Clovis Blowup Conjures Bad Biotech Memories of ImClone Darkness

The decimation of Clovis Oncology (CLVS) on Monday reminds investors -- and not in a good way -- of Imclone Systems minus Martha Stewart, the 2001 insider trading scandal that grabbed headlines for a while. As with Imclone, the Clovis mess could have a long-lasting, negative effect on the entire biotech sector.

For those too young to remember, ImClone, in 2001, was cruising towards FDA approval of its targeted colon cancer drug Erbitux. Investors loved the stock. But the feel-good story ended abruptly in late December of that year when the U.S. Food and Drug Administration rejected Erbitux, citing ImClone's failure to provide adequate documentation of the drug's response rate in a pivotal clinical trial. Exacerbating a bad situation, ImClone had known about the FDA's concerns with Erbitux but kept the news secret from the public.

Investors were incredibly angry about ImClone's Erbitux deception. They punished the stock and CEO Sam Waksal, who went from being a Wall Street biotech hero to a total zero (and eventually a federal prison inmate, to boot.) Worse yet, the ImClone debacle was a stain on the credibility of the entire sector.

Clovis' sharp fall on Monday is an uncomfortable ImClone deja vu.

The company disclosed on Monday that the efficacy of rociletinib, as measured by tumor shrinkage response rates in lung cancer patients, was actually far lower than previously presented. The FDA, in the middle of reviewing rociletinib, has asked for more clinical data on the drug. An approval decision on rociletinib will likely be delayed well into next year, Clovis admits.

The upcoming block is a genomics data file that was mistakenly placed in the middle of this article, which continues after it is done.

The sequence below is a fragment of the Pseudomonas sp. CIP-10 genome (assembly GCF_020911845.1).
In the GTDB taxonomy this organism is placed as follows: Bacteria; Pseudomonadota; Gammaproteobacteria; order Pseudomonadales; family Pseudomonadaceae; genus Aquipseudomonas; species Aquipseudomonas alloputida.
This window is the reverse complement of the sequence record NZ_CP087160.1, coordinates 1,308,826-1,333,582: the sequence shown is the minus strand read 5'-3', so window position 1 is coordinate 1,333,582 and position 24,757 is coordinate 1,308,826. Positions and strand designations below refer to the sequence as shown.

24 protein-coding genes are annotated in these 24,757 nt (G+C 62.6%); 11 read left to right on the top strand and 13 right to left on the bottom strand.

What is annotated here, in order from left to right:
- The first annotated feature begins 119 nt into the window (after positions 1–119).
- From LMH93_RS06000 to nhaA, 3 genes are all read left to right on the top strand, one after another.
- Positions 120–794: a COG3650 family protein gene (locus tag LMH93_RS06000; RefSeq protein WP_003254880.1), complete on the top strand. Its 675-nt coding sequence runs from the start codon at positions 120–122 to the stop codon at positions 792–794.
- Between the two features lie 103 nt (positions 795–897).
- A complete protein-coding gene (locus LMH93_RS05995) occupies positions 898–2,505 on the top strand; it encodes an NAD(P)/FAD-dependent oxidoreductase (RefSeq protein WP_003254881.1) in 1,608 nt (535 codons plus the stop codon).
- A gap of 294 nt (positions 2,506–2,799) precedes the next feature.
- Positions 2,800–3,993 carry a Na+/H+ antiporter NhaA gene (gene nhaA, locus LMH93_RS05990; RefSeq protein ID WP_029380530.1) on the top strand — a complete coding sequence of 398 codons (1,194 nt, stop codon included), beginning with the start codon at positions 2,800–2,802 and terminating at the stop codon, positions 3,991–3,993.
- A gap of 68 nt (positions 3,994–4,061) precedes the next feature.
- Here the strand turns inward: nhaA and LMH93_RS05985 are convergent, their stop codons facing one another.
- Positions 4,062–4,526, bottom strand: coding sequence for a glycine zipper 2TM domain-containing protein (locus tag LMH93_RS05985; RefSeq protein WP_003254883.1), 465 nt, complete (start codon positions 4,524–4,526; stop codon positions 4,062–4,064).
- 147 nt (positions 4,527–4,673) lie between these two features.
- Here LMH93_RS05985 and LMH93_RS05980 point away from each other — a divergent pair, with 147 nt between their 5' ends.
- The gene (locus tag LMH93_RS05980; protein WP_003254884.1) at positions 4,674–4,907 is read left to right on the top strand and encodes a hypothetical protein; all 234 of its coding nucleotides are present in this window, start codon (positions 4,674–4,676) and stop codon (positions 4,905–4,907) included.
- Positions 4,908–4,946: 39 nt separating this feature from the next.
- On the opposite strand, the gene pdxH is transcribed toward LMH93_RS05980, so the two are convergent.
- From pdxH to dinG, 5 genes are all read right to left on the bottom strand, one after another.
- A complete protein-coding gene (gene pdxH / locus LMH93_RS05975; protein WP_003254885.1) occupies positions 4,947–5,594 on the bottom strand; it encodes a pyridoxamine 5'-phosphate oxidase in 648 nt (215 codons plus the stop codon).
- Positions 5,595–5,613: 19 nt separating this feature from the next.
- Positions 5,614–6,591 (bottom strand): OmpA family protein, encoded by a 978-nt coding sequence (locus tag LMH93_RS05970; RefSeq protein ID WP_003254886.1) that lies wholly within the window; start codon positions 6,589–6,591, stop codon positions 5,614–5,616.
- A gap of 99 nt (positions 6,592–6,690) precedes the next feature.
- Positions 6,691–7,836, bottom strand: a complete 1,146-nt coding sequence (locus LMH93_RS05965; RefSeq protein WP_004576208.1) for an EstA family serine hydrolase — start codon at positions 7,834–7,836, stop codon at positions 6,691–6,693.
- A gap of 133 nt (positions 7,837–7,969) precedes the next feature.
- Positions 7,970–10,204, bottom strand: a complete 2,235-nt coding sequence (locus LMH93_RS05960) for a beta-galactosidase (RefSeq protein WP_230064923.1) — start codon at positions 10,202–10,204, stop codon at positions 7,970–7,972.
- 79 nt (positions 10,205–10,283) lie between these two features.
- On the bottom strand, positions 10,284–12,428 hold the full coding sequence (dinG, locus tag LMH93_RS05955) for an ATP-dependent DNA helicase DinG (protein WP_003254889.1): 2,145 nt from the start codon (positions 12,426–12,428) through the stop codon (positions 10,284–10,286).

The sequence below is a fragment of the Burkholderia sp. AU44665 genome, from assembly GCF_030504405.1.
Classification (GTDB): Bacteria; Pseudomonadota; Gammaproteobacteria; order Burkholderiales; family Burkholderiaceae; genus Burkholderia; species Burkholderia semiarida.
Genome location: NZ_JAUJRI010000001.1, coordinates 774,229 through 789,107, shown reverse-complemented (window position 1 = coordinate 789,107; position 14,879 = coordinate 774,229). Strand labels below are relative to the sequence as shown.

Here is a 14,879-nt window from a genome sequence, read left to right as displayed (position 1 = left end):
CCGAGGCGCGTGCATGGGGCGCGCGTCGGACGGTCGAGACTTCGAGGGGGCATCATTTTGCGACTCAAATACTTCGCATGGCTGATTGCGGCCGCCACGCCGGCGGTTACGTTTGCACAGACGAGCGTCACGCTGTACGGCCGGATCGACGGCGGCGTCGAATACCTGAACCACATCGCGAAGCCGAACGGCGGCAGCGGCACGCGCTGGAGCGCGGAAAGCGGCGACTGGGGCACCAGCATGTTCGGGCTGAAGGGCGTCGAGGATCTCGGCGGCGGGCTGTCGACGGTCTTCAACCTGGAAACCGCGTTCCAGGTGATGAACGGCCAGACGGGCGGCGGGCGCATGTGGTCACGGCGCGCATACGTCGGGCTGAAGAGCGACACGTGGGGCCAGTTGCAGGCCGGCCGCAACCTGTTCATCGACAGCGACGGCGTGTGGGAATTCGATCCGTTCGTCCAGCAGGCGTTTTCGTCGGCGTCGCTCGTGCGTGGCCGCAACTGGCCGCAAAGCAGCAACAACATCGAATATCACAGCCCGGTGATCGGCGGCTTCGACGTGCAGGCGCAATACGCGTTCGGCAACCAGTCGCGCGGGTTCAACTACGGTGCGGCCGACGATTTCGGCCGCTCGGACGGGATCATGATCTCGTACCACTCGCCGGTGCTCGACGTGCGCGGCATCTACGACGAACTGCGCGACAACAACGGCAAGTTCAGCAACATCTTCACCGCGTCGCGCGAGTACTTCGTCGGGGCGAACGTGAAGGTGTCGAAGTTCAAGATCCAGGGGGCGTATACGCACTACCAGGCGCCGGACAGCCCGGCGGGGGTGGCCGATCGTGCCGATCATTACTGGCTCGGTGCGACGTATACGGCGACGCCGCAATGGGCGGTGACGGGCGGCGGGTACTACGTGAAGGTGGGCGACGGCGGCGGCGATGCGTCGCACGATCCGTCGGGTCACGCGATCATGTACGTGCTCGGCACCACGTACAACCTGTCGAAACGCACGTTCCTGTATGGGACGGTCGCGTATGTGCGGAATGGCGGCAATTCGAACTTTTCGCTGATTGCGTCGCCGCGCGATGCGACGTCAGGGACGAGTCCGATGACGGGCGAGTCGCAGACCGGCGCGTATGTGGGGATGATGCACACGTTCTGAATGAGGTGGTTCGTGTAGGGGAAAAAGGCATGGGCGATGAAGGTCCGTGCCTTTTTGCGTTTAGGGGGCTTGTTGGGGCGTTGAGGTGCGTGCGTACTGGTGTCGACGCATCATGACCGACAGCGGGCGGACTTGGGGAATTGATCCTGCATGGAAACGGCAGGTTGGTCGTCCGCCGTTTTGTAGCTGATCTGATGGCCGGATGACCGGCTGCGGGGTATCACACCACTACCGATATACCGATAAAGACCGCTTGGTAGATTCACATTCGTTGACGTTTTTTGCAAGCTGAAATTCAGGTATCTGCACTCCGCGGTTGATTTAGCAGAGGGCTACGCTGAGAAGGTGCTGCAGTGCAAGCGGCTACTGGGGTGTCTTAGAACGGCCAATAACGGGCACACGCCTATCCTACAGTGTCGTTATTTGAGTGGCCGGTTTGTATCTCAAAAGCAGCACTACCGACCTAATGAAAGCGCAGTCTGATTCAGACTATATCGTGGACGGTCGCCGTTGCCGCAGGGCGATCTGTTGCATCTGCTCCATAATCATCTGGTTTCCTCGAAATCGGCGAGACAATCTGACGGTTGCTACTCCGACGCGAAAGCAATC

Like ImClone, Clovis kept the bad news about its lung cancer drug hidden from investors until FDA action compelled the company to make the information public.

Clovis CEO Pat Mahaffy was highly respected, even loved, by investors because he'd made them wealthy when he sold his previous company Pharmion to Celgene (CELG) . Investors flocked to Clovis, in part, because of the trust and goodwill created by Mahaffy. To Wall Street, Mahaffy was the aggressive and smart biotech executive who was running circles around his slower, stodgier lung cancer competitor, AstraZeneca (AZN) . Mahaffy's lung cancer drug was better than AstraZeneca's, or so investors were led to believe.

But like Waksal, Mahaffy is learning that Wall Street credibility is ephemeral when you screw up badly. AstraZeneca's lung cancer drug Tagrisso was approved on Friday. With the new delay, Clovis' rociletinib probably won't reach the market until the middle of next year. The lowered rociletinib response rate suggests the drug is inferior to AstraZeneca's Tagrisso.

The biotech sector might shake off the Clovis blow up if it was a singular event, but it's not. We're in the midst of a presidential election in which biotech and pharmaceutical companies are being vilified for using the high price of drugs to profit off sick people. Valeant Pharmaceuticals (VRX) remains a battleground. Biogen's (BIIB) base multiple sclerosis drug franchise is a mess, forcing the company to lay off employees. Amicus Therapeutics (FOLD) , Zafgen (ZFGN) and even the beloved gene therapy player Bluebird Bio (BLUE) have all suffered setbacks in recent months.

The last thing the biotech industry needs is another hit to its credibility among Wall Street investors. Clovis isn't helping.

 

Adam Feuerstein writes regularly for TheStreet. In keeping with company editorial policy, he doesn't own or short individual stocks, although he owns stock in TheStreet. He also doesn't invest in hedge funds or other private investment partnerships. Feuerstein appreciates your feedback; click here to send him an email.

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